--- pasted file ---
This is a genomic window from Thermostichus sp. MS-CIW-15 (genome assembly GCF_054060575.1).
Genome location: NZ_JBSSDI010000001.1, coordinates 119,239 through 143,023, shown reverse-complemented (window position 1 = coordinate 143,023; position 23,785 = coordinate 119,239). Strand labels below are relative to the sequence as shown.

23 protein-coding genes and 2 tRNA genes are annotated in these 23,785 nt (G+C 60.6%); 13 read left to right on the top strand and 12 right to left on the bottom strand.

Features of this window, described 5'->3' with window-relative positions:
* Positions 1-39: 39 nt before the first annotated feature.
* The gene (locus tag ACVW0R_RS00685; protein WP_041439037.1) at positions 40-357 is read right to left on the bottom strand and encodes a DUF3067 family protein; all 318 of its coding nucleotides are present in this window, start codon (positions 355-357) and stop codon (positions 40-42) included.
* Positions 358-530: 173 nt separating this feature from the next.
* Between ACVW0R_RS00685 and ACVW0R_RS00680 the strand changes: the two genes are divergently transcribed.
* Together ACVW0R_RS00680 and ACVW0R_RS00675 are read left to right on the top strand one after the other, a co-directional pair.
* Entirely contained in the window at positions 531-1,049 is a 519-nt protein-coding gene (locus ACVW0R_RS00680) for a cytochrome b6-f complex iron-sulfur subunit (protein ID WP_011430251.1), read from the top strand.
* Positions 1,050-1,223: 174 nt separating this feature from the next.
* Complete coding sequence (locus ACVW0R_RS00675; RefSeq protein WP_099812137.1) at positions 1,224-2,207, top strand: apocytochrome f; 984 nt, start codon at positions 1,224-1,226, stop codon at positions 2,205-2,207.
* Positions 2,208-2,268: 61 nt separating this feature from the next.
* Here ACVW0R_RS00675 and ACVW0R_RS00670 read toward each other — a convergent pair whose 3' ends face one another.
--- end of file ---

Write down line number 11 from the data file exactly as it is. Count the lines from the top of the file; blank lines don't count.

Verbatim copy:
* Positions 1,050-1,223: 174 nt separating this feature from the next.